A roadside eatery outside Thane railway station on Friday. (Praful Gangurde/HT photo)
A roadside eatery outside Thane railway station on Friday. (Praful Gangurde/HT photo)

Thane: Restaurants, eateries upset over losses due to strict Covid protocols

Following the recent action by the Thane Municipal Corporation (TMC), hotel and other eatery owners are upset as they are incurring losses due to the permitted 50 per cent seating capacity and similar Covid protocols
By Ankita G Menon
PUBLISHED ON FEB 27, 2021 12:15 AM IST

Following the recent action by the Thane Municipal Corporation (TMC), hotel and other eatery owners are upset as they are incurring losses due to the permitted 50 per cent seating capacity and similar Covid protocols.

Moreover, the crowd at streetside food joints and tea stalls continue as no action is being taken. The TMC claims that they are vigilant towards both hotels and roadside eateries and those flouting social distancing rules are either fined or served notice.

Raghunath Rai, secretary, Thane Hotels Association, said, “The lockdown has impacted our business a lot. We have faced huge losses. The rentals are also high. Now, we have to follow the 50 per cent seating only rule. Even in that, hardly 40 per cent people visit hotels or opt for take-aways. Many have reduced the number of staff. We are not able to maintain the business as well as it was earlier.”

Since the sudden spike in the number of cases recently, TMC has increased its vigilance and sealed a few restaurants and bars this week. “We keep an eye on all food joints and establishments. Everyone has to strictly follow protocols. This week, we have sealed 10 hotels, bars and one wine shop for crowding. People also prefer streetside eateries or food joints. If we find anyone flouting rules, such establishments will also be sealed immediately,” said Sandeep Malvi, deputy municipal commissioner, TMC.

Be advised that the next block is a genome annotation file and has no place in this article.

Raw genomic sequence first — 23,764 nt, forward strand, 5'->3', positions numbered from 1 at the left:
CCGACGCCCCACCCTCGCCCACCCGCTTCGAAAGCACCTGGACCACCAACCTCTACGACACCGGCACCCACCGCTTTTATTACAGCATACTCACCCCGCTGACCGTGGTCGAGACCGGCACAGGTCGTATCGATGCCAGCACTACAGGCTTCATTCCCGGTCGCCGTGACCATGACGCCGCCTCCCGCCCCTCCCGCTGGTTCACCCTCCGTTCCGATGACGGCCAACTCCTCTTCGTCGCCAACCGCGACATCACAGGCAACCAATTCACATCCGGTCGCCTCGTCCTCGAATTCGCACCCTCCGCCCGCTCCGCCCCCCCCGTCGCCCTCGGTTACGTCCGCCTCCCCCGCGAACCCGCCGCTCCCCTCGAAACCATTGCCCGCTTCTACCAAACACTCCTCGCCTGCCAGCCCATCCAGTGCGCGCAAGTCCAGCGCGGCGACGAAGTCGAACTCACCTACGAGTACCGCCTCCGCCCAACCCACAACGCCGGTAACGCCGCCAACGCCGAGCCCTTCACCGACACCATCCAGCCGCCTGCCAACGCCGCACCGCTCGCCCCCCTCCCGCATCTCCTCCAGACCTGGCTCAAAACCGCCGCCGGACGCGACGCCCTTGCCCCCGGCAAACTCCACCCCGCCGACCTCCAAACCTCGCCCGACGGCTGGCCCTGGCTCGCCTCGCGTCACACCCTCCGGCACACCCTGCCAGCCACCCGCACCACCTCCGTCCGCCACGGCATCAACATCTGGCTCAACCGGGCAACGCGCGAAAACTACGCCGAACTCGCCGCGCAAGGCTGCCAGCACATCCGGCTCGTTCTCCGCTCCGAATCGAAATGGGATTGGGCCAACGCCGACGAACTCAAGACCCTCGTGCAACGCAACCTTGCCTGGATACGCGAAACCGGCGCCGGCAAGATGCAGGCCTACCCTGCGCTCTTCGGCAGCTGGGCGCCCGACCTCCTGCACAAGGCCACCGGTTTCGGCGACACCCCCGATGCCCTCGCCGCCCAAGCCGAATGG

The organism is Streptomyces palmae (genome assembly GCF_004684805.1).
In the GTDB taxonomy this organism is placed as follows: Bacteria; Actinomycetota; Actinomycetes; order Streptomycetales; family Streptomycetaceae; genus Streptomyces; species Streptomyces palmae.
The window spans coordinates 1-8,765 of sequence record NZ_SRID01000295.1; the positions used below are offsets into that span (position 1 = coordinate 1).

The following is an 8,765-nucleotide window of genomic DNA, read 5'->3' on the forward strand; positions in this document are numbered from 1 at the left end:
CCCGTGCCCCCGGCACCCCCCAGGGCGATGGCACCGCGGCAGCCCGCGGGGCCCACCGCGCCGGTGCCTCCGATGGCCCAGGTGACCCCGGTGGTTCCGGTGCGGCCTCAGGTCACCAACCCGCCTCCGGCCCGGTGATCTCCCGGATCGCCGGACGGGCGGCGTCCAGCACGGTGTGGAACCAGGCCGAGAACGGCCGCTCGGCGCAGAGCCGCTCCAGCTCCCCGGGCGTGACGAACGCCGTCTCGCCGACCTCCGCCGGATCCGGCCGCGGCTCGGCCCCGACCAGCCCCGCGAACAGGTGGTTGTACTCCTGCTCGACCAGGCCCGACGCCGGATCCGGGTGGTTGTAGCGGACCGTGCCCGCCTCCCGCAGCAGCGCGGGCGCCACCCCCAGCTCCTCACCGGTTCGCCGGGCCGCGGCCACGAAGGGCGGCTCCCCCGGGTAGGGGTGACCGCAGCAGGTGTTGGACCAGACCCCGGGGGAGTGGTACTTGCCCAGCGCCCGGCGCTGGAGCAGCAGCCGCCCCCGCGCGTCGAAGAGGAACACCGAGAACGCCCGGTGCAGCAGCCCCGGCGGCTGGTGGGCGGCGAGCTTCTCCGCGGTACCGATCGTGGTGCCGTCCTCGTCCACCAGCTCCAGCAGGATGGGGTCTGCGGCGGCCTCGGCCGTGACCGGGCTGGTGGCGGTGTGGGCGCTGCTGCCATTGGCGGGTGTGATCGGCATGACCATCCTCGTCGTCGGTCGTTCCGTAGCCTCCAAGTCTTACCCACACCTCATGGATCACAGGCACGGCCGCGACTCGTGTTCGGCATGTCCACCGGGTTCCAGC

Just like hotel owners who are upset with the losses incurred, small-time eateries and street food joints are also struggling to make ends meet. “As fewer people move out, unlike before, there is hardly any business. Earlier, people used to gather at tea stalls and have small conversations during evening hours over tea. Nowadays, hardly anyone turns up and even if they do, most come alone. This has been affecting business,” said Lakkhan Trivedi, a tea stall owner near Panchpakhadi.

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